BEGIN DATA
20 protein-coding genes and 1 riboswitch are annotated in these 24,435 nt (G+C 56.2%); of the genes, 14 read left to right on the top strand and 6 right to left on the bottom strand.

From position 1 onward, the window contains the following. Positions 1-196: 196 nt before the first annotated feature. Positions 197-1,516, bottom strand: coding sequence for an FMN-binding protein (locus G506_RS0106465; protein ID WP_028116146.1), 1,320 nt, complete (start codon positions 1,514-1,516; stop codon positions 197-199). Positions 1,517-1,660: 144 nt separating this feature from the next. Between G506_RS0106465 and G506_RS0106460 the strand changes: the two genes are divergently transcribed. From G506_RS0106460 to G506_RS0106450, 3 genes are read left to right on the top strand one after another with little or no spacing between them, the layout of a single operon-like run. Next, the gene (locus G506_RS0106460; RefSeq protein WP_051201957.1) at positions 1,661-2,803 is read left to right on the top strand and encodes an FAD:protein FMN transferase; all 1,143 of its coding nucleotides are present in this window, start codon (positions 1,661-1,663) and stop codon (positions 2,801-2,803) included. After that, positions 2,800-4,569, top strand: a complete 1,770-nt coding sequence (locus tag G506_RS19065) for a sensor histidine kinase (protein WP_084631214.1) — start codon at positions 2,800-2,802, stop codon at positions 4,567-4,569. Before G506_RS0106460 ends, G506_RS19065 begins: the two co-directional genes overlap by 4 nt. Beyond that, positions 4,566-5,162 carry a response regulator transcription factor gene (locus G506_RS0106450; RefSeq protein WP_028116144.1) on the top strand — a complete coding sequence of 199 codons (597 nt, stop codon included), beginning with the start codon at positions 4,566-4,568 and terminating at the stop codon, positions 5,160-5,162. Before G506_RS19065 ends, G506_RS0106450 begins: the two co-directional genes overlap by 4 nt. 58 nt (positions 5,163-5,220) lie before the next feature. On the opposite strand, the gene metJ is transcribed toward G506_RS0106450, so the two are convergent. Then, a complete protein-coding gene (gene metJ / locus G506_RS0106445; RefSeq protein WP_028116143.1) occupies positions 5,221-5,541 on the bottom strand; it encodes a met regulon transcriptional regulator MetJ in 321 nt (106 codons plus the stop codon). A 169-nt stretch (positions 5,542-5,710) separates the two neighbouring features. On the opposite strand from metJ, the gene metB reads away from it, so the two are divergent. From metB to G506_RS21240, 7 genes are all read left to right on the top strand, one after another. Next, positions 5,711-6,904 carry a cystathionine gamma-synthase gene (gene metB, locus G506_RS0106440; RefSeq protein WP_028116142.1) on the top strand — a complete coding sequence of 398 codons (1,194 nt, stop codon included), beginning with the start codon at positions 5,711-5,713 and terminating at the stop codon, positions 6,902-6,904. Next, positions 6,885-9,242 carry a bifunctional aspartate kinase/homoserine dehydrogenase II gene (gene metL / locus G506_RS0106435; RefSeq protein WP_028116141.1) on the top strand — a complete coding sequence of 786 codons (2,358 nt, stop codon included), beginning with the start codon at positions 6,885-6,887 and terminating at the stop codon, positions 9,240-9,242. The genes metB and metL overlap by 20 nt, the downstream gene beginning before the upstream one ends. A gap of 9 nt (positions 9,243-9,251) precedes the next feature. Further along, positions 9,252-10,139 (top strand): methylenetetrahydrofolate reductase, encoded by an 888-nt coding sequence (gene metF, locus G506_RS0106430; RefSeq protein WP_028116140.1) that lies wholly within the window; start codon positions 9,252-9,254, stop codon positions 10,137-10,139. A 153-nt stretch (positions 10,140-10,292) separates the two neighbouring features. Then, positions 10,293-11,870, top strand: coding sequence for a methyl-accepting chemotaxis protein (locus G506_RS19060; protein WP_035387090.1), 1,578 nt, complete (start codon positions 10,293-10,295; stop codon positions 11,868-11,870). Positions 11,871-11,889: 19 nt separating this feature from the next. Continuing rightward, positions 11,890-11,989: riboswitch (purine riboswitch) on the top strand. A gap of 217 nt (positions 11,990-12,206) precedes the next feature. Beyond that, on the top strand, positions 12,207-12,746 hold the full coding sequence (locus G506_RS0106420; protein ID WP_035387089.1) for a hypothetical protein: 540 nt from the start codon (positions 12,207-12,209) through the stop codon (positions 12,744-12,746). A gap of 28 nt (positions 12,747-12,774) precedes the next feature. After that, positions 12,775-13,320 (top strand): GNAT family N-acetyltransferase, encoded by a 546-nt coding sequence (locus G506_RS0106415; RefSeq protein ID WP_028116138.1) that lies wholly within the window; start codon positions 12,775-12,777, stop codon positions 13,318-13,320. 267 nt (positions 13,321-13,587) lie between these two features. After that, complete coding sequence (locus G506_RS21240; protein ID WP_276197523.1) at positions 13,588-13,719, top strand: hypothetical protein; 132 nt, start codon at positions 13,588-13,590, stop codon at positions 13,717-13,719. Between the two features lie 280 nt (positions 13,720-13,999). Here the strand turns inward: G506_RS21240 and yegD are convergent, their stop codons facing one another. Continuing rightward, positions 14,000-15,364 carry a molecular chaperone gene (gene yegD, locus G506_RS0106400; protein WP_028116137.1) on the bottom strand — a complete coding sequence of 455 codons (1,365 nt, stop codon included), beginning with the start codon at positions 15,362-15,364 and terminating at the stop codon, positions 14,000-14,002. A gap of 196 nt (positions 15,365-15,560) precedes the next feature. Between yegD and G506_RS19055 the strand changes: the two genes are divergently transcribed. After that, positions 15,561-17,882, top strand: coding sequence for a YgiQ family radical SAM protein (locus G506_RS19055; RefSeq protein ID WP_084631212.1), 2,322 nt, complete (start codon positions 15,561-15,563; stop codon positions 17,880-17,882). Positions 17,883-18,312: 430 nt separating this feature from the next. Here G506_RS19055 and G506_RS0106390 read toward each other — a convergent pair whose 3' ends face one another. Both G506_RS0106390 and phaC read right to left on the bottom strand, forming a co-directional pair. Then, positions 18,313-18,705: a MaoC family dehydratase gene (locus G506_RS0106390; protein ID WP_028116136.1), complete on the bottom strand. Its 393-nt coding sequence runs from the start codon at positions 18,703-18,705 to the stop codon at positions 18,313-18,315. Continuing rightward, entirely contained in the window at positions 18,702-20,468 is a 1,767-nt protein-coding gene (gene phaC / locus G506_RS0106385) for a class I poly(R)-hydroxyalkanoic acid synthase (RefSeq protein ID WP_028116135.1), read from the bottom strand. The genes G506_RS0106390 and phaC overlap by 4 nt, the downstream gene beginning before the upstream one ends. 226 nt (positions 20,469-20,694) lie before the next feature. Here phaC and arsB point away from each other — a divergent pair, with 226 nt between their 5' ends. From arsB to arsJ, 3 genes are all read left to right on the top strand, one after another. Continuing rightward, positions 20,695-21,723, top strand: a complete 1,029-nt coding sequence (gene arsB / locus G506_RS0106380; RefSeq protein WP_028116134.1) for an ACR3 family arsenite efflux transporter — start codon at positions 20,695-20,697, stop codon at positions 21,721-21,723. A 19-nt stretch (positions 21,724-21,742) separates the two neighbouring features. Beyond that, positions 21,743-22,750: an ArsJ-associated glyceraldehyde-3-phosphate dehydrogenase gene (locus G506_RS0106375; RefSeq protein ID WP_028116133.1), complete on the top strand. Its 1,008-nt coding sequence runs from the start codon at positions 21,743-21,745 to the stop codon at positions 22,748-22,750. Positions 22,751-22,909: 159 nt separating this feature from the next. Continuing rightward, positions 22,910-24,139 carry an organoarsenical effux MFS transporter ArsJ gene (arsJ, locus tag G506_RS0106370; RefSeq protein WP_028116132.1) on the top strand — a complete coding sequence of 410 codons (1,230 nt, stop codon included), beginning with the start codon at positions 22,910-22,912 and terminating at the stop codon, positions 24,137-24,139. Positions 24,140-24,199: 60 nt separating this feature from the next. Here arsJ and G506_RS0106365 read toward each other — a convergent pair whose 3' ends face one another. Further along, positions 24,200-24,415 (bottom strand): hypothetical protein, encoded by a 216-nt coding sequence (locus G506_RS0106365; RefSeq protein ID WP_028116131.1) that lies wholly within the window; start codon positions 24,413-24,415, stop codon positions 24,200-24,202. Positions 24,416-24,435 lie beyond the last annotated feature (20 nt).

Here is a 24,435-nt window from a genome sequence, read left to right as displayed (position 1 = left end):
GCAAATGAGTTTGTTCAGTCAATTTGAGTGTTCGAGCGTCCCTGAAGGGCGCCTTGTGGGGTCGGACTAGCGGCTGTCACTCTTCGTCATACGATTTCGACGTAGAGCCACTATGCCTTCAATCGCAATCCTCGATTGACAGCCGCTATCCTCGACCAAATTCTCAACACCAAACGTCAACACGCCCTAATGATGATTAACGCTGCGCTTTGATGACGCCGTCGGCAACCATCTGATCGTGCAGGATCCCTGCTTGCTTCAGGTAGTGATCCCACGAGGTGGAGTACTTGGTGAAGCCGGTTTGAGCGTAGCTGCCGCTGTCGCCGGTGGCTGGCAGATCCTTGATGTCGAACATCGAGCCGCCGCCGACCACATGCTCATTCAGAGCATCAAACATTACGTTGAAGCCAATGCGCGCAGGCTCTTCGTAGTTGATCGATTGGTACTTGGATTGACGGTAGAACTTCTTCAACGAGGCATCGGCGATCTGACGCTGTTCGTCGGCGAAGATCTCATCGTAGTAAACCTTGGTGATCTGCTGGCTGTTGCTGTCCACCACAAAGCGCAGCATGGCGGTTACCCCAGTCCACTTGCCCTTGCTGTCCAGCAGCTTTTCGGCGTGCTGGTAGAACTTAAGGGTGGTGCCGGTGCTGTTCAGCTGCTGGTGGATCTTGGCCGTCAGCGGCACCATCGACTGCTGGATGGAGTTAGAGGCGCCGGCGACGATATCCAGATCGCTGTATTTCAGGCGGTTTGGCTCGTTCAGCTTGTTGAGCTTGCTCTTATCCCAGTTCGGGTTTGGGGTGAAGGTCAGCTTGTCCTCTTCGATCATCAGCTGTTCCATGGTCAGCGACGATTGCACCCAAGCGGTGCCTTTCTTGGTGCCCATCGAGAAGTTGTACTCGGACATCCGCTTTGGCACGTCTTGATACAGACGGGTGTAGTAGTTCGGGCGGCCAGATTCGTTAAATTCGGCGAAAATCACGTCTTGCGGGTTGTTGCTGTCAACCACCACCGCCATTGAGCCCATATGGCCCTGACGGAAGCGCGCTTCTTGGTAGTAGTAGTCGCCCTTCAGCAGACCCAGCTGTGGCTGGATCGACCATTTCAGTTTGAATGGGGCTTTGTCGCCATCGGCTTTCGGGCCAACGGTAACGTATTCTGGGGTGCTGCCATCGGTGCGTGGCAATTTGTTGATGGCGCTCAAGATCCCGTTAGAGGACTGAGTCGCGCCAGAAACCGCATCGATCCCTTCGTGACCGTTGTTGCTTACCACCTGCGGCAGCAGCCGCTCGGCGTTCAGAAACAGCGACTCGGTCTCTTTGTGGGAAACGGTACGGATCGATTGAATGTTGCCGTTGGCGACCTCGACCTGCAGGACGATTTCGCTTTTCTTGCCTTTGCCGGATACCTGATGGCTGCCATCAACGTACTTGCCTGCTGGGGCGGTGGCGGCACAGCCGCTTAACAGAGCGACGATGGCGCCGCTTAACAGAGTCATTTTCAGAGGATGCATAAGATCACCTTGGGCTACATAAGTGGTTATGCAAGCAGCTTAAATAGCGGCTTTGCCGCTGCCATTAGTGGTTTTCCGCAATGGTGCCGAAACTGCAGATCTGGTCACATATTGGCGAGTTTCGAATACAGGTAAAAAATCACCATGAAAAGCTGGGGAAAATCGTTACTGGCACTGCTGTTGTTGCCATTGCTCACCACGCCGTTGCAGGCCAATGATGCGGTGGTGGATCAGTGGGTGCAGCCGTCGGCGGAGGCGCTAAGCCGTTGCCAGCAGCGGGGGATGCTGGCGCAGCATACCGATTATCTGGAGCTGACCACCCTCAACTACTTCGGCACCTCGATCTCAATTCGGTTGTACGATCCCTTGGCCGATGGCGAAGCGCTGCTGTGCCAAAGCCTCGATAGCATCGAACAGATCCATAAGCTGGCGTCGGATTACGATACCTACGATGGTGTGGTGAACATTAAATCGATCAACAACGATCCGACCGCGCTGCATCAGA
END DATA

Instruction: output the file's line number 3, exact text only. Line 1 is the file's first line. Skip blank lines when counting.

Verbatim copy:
Here is a 24,435-nt window from a genome sequence, read left to right as displayed (position 1 = left end):